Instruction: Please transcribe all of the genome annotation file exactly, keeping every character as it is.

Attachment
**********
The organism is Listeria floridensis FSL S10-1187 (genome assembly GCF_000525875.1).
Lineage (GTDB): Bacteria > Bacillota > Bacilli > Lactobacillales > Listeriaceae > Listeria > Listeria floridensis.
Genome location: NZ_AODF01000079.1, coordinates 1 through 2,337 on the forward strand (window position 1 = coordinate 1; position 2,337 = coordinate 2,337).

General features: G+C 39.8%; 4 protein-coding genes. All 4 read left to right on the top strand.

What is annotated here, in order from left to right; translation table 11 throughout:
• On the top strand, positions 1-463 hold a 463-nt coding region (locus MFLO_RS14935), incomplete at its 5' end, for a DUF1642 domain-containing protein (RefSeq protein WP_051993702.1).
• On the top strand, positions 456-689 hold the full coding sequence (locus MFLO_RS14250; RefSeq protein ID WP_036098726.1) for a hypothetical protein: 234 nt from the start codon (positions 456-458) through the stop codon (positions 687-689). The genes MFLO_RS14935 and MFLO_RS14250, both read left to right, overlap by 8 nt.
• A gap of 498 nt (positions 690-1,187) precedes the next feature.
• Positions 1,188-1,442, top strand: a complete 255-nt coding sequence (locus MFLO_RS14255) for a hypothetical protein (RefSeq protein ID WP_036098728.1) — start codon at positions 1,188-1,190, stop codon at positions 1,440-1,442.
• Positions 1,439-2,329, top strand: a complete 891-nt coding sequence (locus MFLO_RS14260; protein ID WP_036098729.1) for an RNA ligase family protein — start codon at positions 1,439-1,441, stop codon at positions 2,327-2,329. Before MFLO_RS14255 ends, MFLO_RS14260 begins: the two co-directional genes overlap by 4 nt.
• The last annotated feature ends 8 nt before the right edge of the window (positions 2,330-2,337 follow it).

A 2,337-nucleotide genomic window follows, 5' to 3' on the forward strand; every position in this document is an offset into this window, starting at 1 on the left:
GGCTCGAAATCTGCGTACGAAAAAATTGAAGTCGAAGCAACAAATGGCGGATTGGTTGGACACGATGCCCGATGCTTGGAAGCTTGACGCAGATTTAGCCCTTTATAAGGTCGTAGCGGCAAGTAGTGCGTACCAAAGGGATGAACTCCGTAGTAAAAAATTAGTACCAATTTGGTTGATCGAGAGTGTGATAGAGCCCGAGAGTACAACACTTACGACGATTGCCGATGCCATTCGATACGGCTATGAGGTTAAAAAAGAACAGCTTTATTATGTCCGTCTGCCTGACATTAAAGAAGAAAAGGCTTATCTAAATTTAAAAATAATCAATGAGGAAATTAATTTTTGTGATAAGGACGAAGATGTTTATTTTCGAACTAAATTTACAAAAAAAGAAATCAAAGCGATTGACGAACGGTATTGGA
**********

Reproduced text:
The organism is Listeria floridensis FSL S10-1187 (genome assembly GCF_000525875.1).
Lineage (GTDB): Bacteria > Bacillota > Bacilli > Lactobacillales > Listeriaceae > Listeria > Listeria floridensis.
Genome location: NZ_AODF01000079.1, coordinates 1 through 2,337 on the forward strand (window position 1 = coordinate 1; position 2,337 = coordinate 2,337).

General features: G+C 39.8%; 4 protein-coding genes. All 4 read left to right on the top strand.

What is annotated here, in order from left to right; translation table 11 throughout:
• On the top strand, positions 1-463 hold a 463-nt coding region (locus MFLO_RS14935), incomplete at its 5' end, for a DUF1642 domain-containing protein (RefSeq protein WP_051993702.1).
• On the top strand, positions 456-689 hold the full coding sequence (locus MFLO_RS14250; RefSeq protein ID WP_036098726.1) for a hypothetical protein: 234 nt from the start codon (positions 456-458) through the stop codon (positions 687-689). The genes MFLO_RS14935 and MFLO_RS14250, both read left to right, overlap by 8 nt.
• A gap of 498 nt (positions 690-1,187) precedes the next feature.
• Positions 1,188-1,442, top strand: a complete 255-nt coding sequence (locus MFLO_RS14255) for a hypothetical protein (RefSeq protein ID WP_036098728.1) — start codon at positions 1,188-1,190, stop codon at positions 1,440-1,442.
• Positions 1,439-2,329, top strand: a complete 891-nt coding sequence (locus MFLO_RS14260; protein ID WP_036098729.1) for an RNA ligase family protein — start codon at positions 1,439-1,441, stop codon at positions 2,327-2,329. Before MFLO_RS14255 ends, MFLO_RS14260 begins: the two co-directional genes overlap by 4 nt.
• The last annotated feature ends 8 nt before the right edge of the window (positions 2,330-2,337 follow it).

A 2,337-nucleotide genomic window follows, 5' to 3' on the forward strand; every position in this document is an offset into this window, starting at 1 on the left:
GGCTCGAAATCTGCGTACGAAAAAATTGAAGTCGAAGCAACAAATGGCGGATTGGTTGGACACGATGCCCGATGCTTGGAAGCTTGACGCAGATTTAGCCCTTTATAAGGTCGTAGCGGCAAGTAGTGCGTACCAAAGGGATGAACTCCGTAGTAAAAAATTAGTACCAATTTGGTTGATCGAGAGTGTGATAGAGCCCGAGAGTACAACACTTACGACGATTGCCGATGCCATTCGATACGGCTATGAGGTTAAAAAAGAACAGCTTTATTATGTCCGTCTGCCTGACATTAAAGAAGAAAAGGCTTATCTAAATTTAAAAATAATCAATGAGGAAATTAATTTTTGTGATAAGGACGAAGATGTTTATTTTCGAACTAAATTTACAAAAAAAGAAATCAAAGCGATTGACGAACGGTATTGGA